When we last met the Mazda CX-3, we praised its ability to bring Mazda style fun and flair to a segment that is steadily getting more and more crowded with entries from various automakers. With the segment also booming in sales and overall demand, choosing the right CUV for your driveway can be the most important decision many growing families face. With that said, does the Mazda CX-3 still have what it takes to win a spot in your driveway? To find out we went behind the wheel of a second CX-3, and crunched the numbers to see how it fares against three of its key rivals.
2017 Mazda CX-3 vs 2016 Fiat 500X/Jeep Renegade
Starting off the first of our two comparisons is the Mazda’s battle against the 2016 Fiat 500X and its platform mate the Jeep Renegade. Both the 500X and the Renegade are crucial to the sales goals of their respective brands, with the 500X in particular a key pillar in righting Fiat’s ailing sales ship. When viewed side by side, the Mazda CX-3 has the edge in overall aesthetics with the Renegade’s mini Jeep design elements being impaired by some of the awkward dimensions that were carried over from its 500L roots. The 500X on the other hand embraces the 500 hatchback’s basic design language, but doesn’t pull off the look as well, with some of the angles appearing bloated and awkwardly placed.
The Mazda also has an edge over the twins in interior refinement with our Dynamic Blue Grand Touring grade tester featuring tastefully applied leather accents as well as soft interior plastics. The Renegade’s interior holds up surprisingly well, but the plastics fall just short of the Mazda’s. However, the Renegade makes up for it by offering buyers a more function oriented layout, and its back seat outshines the CX-3’s in overall leg room. As for the 500X, it also outclasses the CX-3 in rear seat room, but some buyers might not like the limited amenities on hand, as well as Fiat’s take on interior design. The CX-3 also offers several driver assistance technologies including heads up display, lane keep assist, as well as forward collision alert.
When it comes to performance the FCA duo have an edge in overall horsepower with the CX-3’s engine only mustering 146 horsepower versus the 184 horsepower generated by the 2.4 liter Tigershark engine equipped to higher grade Renegade and 500X models. However, this is only one part of the story, and the CX-3 manages to standout in other categories. For instance, while the Renegade in Trailhawk guise has the edge off the beaten path, the CX-3’s handling prowess on formal tarmac makes it stand out when pushed hard as does its high levels of steering feedback and minimal body roll.
2017 Mazda CX-3 vs 2017 Buick Encore
While the very thought of a comparison between a Buick and a Mazda may seem a bit of a stretch at first, a closer look at what each CUV has to offer reveals that the two are actually very close to each other in equipment and price. Unlike our prior comparison with the FCA twins, we chose to not include its platform sibling the Chevrolet Trax due to its lower price point as well as its more budget oriented interior.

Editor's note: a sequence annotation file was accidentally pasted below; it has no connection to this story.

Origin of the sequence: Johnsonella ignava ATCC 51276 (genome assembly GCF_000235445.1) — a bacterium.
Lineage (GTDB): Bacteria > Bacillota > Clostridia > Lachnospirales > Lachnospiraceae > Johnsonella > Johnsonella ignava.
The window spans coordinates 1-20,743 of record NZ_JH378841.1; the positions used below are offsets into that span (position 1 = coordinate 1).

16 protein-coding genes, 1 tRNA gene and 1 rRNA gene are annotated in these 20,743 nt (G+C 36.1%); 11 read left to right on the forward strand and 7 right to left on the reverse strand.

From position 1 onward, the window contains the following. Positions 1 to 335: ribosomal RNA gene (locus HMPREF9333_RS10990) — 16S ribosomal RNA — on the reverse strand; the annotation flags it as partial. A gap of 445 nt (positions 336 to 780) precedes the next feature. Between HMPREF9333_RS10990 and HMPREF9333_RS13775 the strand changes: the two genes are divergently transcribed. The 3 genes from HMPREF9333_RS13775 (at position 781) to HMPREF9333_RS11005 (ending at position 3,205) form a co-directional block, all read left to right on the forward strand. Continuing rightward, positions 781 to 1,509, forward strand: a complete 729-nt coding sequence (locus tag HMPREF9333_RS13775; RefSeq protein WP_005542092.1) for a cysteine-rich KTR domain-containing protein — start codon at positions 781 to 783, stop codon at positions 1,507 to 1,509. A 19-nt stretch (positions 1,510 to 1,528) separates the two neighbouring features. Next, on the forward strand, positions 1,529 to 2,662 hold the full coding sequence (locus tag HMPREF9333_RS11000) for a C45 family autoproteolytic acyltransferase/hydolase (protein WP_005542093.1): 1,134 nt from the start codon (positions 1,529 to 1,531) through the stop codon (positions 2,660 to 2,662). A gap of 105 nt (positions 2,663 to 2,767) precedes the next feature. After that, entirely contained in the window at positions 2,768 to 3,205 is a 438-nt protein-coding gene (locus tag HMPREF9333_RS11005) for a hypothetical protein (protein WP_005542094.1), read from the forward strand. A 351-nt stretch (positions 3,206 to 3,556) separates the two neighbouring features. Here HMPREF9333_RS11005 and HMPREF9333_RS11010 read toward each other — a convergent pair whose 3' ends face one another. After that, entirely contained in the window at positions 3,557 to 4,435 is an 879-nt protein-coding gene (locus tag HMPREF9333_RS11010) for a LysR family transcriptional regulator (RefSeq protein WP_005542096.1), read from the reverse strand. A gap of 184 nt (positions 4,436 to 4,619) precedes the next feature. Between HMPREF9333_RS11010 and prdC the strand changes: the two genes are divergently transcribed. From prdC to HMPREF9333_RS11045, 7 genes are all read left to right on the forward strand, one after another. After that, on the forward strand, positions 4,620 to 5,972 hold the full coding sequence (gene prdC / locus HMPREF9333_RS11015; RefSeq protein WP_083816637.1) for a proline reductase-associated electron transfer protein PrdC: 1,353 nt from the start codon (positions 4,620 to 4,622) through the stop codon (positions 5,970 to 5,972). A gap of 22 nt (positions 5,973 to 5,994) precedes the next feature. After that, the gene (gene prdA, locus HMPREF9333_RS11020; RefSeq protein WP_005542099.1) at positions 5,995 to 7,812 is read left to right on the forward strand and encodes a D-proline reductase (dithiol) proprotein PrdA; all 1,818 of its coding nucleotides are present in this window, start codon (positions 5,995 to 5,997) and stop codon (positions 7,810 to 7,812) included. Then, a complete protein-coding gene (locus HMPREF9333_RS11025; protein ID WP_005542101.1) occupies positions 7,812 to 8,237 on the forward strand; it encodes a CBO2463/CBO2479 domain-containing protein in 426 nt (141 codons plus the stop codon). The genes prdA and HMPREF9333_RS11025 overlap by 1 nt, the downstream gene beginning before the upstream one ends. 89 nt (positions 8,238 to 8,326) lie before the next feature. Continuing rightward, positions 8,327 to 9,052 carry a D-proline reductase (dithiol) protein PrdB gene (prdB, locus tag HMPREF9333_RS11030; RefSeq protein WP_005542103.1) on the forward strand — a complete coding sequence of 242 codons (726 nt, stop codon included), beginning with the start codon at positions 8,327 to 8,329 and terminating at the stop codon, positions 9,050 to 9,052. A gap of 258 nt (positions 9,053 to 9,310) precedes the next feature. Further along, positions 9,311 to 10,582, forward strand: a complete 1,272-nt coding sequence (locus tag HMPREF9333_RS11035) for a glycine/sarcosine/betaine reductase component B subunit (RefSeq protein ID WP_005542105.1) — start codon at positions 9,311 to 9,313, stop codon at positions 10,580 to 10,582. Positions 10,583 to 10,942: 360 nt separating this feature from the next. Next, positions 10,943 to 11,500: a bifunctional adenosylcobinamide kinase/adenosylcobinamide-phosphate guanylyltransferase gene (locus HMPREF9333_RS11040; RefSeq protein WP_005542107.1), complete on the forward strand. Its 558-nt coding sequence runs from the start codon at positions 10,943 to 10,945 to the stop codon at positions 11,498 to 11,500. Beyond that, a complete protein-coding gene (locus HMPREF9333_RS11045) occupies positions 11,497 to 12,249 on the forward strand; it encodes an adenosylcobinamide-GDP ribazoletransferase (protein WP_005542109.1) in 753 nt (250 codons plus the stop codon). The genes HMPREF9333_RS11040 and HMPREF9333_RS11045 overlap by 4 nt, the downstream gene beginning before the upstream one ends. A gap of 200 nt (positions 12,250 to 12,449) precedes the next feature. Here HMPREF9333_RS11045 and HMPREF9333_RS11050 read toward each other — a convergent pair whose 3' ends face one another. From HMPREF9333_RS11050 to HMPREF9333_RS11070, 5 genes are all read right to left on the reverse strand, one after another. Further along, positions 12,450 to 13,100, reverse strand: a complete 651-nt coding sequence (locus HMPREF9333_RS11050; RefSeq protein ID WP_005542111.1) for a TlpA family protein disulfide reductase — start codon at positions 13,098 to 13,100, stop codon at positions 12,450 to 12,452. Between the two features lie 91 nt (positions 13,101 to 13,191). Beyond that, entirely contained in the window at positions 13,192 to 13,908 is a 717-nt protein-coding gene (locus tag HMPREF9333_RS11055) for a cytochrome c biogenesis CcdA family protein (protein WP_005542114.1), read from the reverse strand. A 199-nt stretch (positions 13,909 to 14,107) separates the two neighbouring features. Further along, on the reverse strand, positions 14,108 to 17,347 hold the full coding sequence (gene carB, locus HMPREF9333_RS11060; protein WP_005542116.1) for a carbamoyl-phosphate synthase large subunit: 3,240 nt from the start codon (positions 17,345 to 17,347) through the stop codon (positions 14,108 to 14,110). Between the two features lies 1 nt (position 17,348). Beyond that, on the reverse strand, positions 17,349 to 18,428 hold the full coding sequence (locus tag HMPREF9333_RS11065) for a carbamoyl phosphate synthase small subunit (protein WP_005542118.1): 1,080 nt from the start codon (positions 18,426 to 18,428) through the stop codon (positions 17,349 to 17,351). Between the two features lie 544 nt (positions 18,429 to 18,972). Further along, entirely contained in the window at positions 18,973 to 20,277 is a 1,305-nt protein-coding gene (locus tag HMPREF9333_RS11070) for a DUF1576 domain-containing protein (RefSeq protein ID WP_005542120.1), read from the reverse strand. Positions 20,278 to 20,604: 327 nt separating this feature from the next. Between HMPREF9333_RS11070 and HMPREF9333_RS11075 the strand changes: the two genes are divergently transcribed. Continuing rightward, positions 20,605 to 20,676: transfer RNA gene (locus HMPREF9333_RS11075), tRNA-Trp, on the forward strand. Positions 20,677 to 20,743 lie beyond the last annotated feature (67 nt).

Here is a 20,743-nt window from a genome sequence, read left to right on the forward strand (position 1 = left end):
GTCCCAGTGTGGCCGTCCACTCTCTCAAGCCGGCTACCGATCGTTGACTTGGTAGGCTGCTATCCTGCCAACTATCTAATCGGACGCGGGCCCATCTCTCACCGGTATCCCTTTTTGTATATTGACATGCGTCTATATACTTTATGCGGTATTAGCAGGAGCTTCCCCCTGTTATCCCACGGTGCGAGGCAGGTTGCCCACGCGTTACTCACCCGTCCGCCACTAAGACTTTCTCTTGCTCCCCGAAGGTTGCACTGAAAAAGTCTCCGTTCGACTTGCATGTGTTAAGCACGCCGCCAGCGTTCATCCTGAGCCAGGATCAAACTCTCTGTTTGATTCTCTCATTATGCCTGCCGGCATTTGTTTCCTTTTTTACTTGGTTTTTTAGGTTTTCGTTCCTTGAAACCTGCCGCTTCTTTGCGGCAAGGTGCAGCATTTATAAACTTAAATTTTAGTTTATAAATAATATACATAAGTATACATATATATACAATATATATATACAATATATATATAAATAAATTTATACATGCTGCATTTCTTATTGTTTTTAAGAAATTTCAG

As expected, the Encore loses against the CX-3 when equipped with the base 1.4 liter turbocharged four cylinder engine which is good for a rather modest 138 horsepower. However things get interesting when it is equipped with the optional SIDI equipped variant of the 1.4 liter which makes 158 horsepower and 177 lb-ft of torque. These figures are higher than the Mazda’s, and help the Buick gain an early lead in stoplight sprints. It also matches the Mazda in overall gear count for its transmission, but the gearing in the Buick is aimed more towards fuel economy than outright performance, and it doesn’t offer a formal sport mode for drivers looking for more fun in their daily commute, a plus for the Mazda.
The interiors of both CUVs are reflective of their size, but the Buick notches a win here thanks to its higher grade materials as well as some of the updates that made their way to the cabin for 2017. This includes its revised gauge cluster with an all new color TFT screen as well as the revamped Intellilink infotainment system. The CX-3’s interior is nicely equipped in its own right and offers heads-up display (something that is not found in the Buick at any trim level) but our distaste for the tacky looking faux carbon fiber accents is still strong, and the screen for its infotainment system is non-touch with inputs and selections done via a separate controller knob. The Mazda however makes up for this by having more supportive seats which are a step up over the Encore’s more comfort oriented thrones. Pricing wise, our $28,810 tester is stickered higher than the Encore’s Preferred II trim, but undercuts both the Essence and Premium trims which could lure budget conscious CUV buyers to the CX-3 Grand Touring and its impressive spreadsheet of equipment.
Ultimately buyer tastes will serve as the final deciding factor in a purchase but as this comparison shows, the 2017 CX-3 still has what it takes to stand out in this ultra competitive segment, and should be a compelling alternative to more mainstream entries in a sales race that is expected to only get hotter and more competitive over the next few years.